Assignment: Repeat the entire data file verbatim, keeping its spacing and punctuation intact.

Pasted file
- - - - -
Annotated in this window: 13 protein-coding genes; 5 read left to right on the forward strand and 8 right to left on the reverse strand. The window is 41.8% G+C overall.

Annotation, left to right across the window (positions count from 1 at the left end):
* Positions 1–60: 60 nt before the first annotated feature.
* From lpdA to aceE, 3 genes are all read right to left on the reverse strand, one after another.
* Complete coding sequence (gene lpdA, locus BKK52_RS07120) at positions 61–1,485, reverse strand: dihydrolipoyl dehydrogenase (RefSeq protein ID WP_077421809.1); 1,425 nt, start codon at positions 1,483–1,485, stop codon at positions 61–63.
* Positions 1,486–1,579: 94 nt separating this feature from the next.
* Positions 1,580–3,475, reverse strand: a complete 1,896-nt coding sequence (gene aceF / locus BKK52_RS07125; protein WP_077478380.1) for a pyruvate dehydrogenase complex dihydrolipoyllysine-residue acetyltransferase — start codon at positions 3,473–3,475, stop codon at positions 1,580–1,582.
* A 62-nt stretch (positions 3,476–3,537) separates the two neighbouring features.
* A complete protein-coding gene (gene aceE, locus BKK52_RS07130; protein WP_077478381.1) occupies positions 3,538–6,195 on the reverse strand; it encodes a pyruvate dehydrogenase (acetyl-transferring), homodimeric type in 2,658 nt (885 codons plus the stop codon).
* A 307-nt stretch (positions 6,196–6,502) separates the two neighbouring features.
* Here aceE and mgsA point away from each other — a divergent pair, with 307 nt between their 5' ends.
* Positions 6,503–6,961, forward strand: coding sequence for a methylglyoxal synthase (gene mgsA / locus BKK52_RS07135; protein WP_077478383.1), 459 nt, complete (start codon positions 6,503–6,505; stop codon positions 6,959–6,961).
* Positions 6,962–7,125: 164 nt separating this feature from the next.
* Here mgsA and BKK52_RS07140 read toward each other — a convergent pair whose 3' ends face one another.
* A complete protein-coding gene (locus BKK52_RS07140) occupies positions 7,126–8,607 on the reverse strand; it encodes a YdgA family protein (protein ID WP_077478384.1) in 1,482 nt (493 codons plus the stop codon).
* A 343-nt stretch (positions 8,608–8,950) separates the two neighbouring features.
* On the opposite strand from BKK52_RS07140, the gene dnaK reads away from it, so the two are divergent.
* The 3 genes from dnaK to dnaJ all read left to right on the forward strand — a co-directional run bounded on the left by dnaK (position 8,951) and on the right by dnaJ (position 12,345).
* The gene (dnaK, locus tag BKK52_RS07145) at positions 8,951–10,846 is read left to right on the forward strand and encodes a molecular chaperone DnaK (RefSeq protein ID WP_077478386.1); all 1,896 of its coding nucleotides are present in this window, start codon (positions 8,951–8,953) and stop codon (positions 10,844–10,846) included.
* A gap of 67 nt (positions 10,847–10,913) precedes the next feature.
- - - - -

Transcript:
Annotated in this window: 13 protein-coding genes; 5 read left to right on the forward strand and 8 right to left on the reverse strand. The window is 41.8% G+C overall.

Annotation, left to right across the window (positions count from 1 at the left end):
* Positions 1–60: 60 nt before the first annotated feature.
* From lpdA to aceE, 3 genes are all read right to left on the reverse strand, one after another.
* Complete coding sequence (gene lpdA, locus BKK52_RS07120) at positions 61–1,485, reverse strand: dihydrolipoyl dehydrogenase (RefSeq protein ID WP_077421809.1); 1,425 nt, start codon at positions 1,483–1,485, stop codon at positions 61–63.
* Positions 1,486–1,579: 94 nt separating this feature from the next.
* Positions 1,580–3,475, reverse strand: a complete 1,896-nt coding sequence (gene aceF / locus BKK52_RS07125; protein WP_077478380.1) for a pyruvate dehydrogenase complex dihydrolipoyllysine-residue acetyltransferase — start codon at positions 3,473–3,475, stop codon at positions 1,580–1,582.
* A 62-nt stretch (positions 3,476–3,537) separates the two neighbouring features.
* A complete protein-coding gene (gene aceE, locus BKK52_RS07130; protein WP_077478381.1) occupies positions 3,538–6,195 on the reverse strand; it encodes a pyruvate dehydrogenase (acetyl-transferring), homodimeric type in 2,658 nt (885 codons plus the stop codon).
* A 307-nt stretch (positions 6,196–6,502) separates the two neighbouring features.
* Here aceE and mgsA point away from each other — a divergent pair, with 307 nt between their 5' ends.
* Positions 6,503–6,961, forward strand: coding sequence for a methylglyoxal synthase (gene mgsA / locus BKK52_RS07135; protein WP_077478383.1), 459 nt, complete (start codon positions 6,503–6,505; stop codon positions 6,959–6,961).
* Positions 6,962–7,125: 164 nt separating this feature from the next.
* Here mgsA and BKK52_RS07140 read toward each other — a convergent pair whose 3' ends face one another.
* A complete protein-coding gene (locus BKK52_RS07140) occupies positions 7,126–8,607 on the reverse strand; it encodes a YdgA family protein (protein ID WP_077478384.1) in 1,482 nt (493 codons plus the stop codon).
* A 343-nt stretch (positions 8,608–8,950) separates the two neighbouring features.
* On the opposite strand from BKK52_RS07140, the gene dnaK reads away from it, so the two are divergent.
* The 3 genes from dnaK to dnaJ all read left to right on the forward strand — a co-directional run bounded on the left by dnaK (position 8,951) and on the right by dnaJ (position 12,345).
* The gene (dnaK, locus tag BKK52_RS07145) at positions 8,951–10,846 is read left to right on the forward strand and encodes a molecular chaperone DnaK (RefSeq protein ID WP_077478386.1); all 1,896 of its coding nucleotides are present in this window, start codon (positions 8,951–8,953) and stop codon (positions 10,844–10,846) included.
* A gap of 67 nt (positions 10,847–10,913) precedes the next feature.